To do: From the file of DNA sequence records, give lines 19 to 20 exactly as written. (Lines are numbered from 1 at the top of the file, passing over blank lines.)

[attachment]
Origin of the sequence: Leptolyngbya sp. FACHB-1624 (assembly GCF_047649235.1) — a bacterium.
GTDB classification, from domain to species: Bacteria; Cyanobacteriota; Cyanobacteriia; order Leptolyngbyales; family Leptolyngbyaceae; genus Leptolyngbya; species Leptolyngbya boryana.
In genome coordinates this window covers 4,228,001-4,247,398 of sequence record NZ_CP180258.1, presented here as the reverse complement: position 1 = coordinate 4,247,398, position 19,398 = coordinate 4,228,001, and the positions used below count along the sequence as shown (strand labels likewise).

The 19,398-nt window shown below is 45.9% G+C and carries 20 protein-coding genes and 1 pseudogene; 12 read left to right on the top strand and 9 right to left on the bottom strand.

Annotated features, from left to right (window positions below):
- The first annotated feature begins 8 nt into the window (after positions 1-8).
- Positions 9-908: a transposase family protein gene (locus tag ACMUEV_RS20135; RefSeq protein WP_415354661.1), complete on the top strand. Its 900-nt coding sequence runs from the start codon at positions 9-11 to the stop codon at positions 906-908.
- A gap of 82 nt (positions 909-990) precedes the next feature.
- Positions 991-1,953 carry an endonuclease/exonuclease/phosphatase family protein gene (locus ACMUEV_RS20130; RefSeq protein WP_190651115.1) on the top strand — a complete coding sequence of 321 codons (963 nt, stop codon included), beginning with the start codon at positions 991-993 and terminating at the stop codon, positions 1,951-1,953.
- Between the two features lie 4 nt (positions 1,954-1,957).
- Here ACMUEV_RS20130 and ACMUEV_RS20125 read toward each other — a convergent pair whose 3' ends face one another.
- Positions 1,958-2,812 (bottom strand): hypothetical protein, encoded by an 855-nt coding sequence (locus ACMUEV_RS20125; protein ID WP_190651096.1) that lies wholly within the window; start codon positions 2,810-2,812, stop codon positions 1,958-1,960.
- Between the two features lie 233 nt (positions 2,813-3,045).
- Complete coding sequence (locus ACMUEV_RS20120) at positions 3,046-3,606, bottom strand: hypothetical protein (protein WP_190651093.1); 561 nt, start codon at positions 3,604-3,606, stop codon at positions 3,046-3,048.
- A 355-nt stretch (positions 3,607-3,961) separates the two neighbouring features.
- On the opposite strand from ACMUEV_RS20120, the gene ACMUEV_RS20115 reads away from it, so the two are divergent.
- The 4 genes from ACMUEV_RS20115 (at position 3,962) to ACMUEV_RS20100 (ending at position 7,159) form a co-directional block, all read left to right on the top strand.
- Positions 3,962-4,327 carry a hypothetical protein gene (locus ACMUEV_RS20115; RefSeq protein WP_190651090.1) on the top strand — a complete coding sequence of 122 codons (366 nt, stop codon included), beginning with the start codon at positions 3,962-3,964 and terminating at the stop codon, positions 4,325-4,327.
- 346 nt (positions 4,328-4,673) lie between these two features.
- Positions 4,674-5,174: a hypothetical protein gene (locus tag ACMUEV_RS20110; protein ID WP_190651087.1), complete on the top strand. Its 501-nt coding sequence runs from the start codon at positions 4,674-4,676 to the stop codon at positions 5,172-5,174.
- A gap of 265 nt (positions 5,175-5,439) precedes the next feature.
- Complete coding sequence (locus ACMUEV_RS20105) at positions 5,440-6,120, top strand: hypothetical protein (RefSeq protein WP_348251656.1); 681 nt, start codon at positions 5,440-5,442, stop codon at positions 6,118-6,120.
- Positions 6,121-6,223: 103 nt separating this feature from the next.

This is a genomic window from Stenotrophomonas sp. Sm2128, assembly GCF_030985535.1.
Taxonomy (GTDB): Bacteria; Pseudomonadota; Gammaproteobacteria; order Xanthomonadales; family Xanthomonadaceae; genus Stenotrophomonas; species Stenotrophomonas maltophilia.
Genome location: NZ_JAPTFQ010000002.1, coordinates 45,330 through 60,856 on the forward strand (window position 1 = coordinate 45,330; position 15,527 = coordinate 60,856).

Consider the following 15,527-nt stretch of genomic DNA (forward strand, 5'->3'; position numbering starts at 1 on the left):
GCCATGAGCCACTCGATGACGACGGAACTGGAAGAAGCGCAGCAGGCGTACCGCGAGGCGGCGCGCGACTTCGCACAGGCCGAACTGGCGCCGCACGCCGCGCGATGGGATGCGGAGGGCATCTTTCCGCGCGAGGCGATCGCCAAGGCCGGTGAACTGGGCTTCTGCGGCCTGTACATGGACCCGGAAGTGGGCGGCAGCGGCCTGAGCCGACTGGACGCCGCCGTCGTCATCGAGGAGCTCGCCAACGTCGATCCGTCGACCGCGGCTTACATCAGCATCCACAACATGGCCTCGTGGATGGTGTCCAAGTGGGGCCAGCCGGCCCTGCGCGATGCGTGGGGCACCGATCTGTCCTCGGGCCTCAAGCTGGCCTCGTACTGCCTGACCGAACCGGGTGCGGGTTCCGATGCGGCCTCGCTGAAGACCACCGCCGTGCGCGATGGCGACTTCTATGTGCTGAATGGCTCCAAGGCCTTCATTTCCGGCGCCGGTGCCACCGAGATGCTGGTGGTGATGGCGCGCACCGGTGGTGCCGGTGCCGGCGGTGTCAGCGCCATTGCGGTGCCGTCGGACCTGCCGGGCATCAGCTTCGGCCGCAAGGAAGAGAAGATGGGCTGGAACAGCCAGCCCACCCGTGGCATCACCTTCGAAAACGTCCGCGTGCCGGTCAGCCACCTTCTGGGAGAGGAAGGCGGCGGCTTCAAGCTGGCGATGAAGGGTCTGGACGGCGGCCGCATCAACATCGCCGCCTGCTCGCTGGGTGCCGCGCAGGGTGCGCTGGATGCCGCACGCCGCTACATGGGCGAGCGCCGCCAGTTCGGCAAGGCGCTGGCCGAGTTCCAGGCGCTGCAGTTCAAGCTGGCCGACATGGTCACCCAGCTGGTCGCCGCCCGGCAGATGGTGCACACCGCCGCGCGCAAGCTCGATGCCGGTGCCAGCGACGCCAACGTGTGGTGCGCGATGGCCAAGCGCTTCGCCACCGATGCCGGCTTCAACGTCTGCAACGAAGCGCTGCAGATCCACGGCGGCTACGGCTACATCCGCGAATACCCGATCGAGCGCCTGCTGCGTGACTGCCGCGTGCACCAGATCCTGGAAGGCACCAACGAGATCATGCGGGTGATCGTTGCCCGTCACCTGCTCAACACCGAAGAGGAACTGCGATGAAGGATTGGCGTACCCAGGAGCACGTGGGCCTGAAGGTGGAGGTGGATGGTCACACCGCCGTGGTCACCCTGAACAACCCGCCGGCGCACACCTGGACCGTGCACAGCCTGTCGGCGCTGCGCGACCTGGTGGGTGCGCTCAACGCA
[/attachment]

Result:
- 346 nt (positions 4,328-4,673) lie between these two features.
- Positions 4,674-5,174: a hypothetical protein gene (locus tag ACMUEV_RS20110; protein ID WP_190651087.1), complete on the top strand. Its 501-nt coding sequence runs from the start codon at positions 4,674-4,676 to the stop codon at positions 5,172-5,174.